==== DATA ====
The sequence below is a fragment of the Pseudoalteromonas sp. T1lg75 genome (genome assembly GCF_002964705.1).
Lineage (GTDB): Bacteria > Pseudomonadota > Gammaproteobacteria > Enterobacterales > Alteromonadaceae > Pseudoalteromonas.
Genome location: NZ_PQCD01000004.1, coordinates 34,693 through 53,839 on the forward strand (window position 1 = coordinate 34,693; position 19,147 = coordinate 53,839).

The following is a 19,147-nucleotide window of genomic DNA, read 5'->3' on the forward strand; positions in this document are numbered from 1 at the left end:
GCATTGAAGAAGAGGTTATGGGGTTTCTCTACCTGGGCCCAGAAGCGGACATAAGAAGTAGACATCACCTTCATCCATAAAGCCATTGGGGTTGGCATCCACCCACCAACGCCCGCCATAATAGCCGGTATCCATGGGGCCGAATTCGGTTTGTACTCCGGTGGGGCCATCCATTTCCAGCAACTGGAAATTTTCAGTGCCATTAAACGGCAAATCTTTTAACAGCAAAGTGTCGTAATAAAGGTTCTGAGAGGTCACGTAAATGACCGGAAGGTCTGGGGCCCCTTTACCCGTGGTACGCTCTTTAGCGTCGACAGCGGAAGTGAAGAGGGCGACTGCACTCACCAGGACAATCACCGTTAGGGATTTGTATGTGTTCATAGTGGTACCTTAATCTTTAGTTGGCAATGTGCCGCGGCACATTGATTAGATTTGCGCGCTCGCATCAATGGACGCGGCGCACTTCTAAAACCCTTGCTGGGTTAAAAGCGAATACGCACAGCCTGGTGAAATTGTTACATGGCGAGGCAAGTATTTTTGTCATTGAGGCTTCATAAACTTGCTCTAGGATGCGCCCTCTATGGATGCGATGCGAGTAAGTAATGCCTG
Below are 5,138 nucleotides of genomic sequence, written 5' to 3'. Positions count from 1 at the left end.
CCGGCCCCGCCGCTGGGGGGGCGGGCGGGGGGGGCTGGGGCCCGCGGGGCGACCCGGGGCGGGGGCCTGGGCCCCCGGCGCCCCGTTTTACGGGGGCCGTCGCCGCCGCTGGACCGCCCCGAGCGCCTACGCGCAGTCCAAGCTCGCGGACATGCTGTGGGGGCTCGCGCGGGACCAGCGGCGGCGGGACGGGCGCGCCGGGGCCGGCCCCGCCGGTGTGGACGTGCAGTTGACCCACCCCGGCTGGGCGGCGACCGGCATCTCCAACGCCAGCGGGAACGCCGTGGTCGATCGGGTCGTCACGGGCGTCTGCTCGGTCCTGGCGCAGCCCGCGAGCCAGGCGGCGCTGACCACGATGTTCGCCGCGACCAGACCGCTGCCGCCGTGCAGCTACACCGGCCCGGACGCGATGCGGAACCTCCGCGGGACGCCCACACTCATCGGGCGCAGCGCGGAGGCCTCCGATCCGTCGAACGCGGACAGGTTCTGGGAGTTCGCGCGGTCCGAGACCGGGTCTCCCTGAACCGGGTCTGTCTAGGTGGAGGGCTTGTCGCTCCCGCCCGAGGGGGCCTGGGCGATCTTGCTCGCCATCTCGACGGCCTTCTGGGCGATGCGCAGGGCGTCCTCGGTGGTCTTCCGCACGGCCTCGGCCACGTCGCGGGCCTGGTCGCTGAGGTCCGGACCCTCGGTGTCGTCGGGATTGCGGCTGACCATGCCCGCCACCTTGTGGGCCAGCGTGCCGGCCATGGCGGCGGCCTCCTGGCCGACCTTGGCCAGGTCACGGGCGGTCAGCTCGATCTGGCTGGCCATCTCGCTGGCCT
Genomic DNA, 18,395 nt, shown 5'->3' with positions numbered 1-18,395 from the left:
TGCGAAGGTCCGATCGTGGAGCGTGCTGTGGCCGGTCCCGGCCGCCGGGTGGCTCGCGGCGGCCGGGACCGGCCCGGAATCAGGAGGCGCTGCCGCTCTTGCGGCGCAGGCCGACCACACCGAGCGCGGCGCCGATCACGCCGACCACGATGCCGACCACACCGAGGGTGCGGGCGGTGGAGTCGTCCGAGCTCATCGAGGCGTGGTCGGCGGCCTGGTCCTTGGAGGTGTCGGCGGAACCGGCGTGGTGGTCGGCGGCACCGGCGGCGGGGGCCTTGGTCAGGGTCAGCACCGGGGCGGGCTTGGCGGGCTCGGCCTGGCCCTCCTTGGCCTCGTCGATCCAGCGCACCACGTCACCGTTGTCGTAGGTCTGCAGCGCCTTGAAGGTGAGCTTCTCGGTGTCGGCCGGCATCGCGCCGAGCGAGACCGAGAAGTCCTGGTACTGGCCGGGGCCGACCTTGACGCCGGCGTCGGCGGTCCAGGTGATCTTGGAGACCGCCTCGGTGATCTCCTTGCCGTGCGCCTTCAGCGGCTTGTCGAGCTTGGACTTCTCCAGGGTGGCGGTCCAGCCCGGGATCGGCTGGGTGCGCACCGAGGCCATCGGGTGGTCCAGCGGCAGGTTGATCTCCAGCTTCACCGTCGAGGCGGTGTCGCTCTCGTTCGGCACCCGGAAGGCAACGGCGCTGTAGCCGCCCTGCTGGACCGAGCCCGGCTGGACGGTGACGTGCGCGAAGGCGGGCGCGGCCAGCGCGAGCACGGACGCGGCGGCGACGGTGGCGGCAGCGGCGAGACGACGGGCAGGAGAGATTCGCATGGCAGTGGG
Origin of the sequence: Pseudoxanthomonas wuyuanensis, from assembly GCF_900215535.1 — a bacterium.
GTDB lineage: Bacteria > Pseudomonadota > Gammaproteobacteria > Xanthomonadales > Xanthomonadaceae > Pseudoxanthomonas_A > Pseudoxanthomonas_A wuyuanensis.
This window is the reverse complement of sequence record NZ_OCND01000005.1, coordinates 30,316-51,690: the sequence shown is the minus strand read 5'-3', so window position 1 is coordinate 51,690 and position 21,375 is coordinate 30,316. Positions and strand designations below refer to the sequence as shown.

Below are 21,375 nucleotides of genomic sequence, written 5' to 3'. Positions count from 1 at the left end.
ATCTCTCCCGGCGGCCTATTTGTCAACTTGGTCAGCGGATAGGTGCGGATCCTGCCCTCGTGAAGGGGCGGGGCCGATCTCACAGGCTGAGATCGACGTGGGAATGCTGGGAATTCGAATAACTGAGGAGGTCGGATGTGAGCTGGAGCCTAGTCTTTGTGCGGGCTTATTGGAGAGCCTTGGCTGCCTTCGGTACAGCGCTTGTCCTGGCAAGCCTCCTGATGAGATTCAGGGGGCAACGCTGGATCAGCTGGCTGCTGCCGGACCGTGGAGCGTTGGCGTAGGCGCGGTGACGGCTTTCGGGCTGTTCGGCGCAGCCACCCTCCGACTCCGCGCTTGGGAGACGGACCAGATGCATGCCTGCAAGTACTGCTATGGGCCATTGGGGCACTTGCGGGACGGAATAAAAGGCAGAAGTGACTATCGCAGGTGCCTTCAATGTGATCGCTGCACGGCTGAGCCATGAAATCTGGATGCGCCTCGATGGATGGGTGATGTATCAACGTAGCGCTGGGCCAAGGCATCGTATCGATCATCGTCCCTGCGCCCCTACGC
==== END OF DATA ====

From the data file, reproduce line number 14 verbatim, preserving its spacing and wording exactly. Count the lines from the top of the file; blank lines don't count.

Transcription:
ATCTCTCCCGGCGGCCTATTTGTCAACTTGGTCAGCGGATAGGTGCGGATCCTGCCCTCGTGAAGGGGCGGGGCCGATCTCACAGGCTGAGATCGACGTGGGAATGCTGGGAATTCGAATAACTGAGGAGGTCGGATGTGAGCTGGAGCCTAGTCTTTGTGCGGGCTTATTGGAGAGCCTTGGCTGCCTTCGGTACAGCGCTTGTCCTGGCAAGCCTCCTGATGAGATTCAGGGGGCAACGCTGGATCAGCTGGCTGCTGCCGGACCGTGGAGCGTTGGCGTAGGCGCGGTGACGGCTTTCGGGCTGTTCGGCGCAGCCACCCTCCGACTCCGCGCTTGGGAGACGGACCAGATGCATGCCTGCAAGTACTGCTATGGGCCATTGGGGCACTTGCGGGACGGAATAAAAGGCAGAAGTGACTATCGCAGGTGCCTTCAATGTGATCGCTGCACGGCTGAGCCATGAAATCTGGATGCGCCTCGATGGATGGGTGATGTATCAACGTAGCGCTGGGCCAAGGCATCGTATCGATCATCGTCCCTGCGCCCCTACGC